Understanding WebAssembly (video)

SophosLabs Uncut

We investigate the WASM engine, which operates in a “portable and sandboxed” virtual machine inside the browser

SophosLabs Uncut

By Christophe Alladoum

In March 2017, the World Wide Web Consortium released the stable specification for a new web format, called WebAssembly (or WASM), a new standard for executing code inside modern browsers, with performance close to that of native execution.

To achieve such high performance, the coder compiles her program from a high-level language (like C or Rust) into WASM bytecode. While parsing the bytecode, web browsers compile the WASM bytecode into code that’s native to the platform in which the browser runs, which is far closer to pure native execution in performance than something like JavaScript could produce.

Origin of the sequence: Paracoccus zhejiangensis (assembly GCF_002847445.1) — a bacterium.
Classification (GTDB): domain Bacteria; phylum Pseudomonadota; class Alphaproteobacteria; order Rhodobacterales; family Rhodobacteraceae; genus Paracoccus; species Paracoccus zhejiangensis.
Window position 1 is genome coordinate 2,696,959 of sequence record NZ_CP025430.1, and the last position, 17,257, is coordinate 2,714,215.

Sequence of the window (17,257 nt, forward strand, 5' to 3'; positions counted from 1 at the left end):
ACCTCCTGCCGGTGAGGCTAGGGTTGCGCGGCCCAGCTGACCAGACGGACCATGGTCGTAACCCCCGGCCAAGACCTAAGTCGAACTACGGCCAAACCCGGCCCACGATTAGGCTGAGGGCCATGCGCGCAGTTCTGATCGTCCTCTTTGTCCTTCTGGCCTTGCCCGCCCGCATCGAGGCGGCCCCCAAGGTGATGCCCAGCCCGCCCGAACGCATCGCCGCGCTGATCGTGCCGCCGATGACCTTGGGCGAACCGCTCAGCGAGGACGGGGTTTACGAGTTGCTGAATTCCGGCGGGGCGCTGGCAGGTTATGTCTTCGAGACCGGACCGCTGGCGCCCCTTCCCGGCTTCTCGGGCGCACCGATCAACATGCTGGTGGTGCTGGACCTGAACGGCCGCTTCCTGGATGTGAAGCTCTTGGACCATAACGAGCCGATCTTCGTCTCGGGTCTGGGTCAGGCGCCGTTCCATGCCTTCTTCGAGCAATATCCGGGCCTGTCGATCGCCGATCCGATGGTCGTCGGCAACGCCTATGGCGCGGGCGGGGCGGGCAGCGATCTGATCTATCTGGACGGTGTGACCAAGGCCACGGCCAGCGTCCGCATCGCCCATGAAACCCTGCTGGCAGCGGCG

Today, this format is embedded in all major web browsers, including Google Chrome, Microsoft Edge, Mozilla Firefox and Apple Safari, on all platforms (PC/Mac, phones, tablets). And because of its architecture, WebAssembly can also be implemented outside of the browser.

SophosLabs decided to investigate this new format, with a focus on assessing the overall security of both the specification, and its implementation in web browsers.

I presented the research at the ShakaCon 2018 conference in Honolulu. The talk from ShakaCon was also uploaded to YouTube. You can also download the paper here.

 

 

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